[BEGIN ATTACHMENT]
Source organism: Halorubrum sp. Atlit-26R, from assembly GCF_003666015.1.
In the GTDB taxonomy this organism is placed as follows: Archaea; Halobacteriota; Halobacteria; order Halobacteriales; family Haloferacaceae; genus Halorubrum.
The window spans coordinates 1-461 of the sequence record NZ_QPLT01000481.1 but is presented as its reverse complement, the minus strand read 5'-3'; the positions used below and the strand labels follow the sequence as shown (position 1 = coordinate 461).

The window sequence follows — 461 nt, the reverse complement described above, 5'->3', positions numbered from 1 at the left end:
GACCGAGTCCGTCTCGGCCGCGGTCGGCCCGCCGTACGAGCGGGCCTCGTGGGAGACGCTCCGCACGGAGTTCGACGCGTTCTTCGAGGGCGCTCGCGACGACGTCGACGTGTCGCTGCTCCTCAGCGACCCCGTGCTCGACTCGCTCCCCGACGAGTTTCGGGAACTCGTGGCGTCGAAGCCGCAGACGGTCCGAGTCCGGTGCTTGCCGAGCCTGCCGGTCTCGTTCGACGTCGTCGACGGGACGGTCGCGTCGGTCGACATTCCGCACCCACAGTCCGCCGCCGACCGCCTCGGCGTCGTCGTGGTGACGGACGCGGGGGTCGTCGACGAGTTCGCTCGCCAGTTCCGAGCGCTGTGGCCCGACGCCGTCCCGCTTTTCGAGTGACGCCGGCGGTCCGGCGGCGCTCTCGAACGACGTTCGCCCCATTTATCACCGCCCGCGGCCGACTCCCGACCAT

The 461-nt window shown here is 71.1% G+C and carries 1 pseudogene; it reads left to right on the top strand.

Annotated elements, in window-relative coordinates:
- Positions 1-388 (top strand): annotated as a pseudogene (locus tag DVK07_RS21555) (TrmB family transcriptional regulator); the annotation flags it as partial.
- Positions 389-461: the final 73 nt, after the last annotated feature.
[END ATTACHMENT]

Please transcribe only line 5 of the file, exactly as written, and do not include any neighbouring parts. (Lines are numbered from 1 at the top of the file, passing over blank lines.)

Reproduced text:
GACCGAGTCCGTCTCGGCCGCGGTCGGCCCGCCGTACGAGCGGGCCTCGTGGGAGACGCTCCGCACGGAGTTCGACGCGTTCTTCGAGGGCGCTCGCGACGACGTCGACGTGTCGCTGCTCCTCAGCGACCCCGTGCTCGACTCGCTCCCCGACGAGTTTCGGGAACTCGTGGCGTCGAAGCCGCAGACGGTCCGAGTCCGGTGCTTGCCGAGCCTGCCGGTCTCGTTCGACGTCGTCGACGGGACGGTCGCGTCGGTCGACATTCCGCACCCACAGTCCGCCGCCGACCGCCTCGGCGTCGTCGTGGTGACGGACGCGGGGGTCGTCGACGAGTTCGCTCGCCAGTTCCGAGCGCTGTGGCCCGACGCCGTCCCGCTTTTCGAGTGACGCCGGCGGTCCGGCGGCGCTCTCGAACGACGTTCGCCCCATTTATCACCGCCCGCGGCCGACTCCCGACCAT